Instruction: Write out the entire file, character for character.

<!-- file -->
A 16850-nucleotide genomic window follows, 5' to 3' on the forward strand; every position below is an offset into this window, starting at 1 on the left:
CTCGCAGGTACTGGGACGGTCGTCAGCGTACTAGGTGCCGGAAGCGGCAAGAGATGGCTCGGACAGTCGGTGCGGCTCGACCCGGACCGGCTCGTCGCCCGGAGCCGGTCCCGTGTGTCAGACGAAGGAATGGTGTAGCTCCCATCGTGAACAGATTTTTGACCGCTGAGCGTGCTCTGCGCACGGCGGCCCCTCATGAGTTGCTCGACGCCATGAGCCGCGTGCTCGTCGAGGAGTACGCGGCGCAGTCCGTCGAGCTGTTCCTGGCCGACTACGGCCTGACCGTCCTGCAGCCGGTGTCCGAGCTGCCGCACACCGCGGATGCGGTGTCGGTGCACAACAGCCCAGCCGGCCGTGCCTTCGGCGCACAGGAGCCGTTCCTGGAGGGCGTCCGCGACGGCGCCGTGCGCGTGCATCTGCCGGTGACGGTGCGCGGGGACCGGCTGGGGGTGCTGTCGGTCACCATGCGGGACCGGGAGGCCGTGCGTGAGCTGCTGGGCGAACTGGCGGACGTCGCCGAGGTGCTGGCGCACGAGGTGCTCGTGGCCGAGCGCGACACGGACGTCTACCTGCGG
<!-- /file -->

A 16850-nucleotide genomic window follows, 5' to 3' on the forward strand; every position below is an offset into this window, starting at 1 on the left:
CTCGCAGGTACTGGGACGGTCGTCAGCGTACTAGGTGCCGGAAGCGGCAAGAGATGGCTCGGACAGTCGGTGCGGCTCGACCCGGACCGGCTCGTCGCCCGGAGCCGGTCCCGTGTGTCAGACGAAGGAATGGTGTAGCTCCCATCGTGAACAGATTTTTGACCGCTGAGCGTGCTCTGCGCACGGCGGCCCCTCATGAGTTGCTCGACGCCATGAGCCGCGTGCTCGTCGAGGAGTACGCGGCGCAGTCCGTCGAGCTGTTCCTGGCCGACTACGGCCTGACCGTCCTGCAGCCGGTGTCCGAGCTGCCGCACACCGCGGATGCGGTGTCGGTGCACAACAGCCCAGCCGGCCGTGCCTTCGGCGCACAGGAGCCGTTCCTGGAGGGCGTCCGCGACGGCGCCGTGCGCGTGCATCTGCCGGTGACGGTGCGCGGGGACCGGCTGGGGGTGCTGTCGGTCACCATGCGGGACCGGGAGGCCGTGCGTGAGCTGCTGGGCGAACTGGCGGACGTCGCCGAGGTGCTGGCGCACGAGGTGCTCGTGGCCGAGCGCGACACGGACGTCTACCTGCGG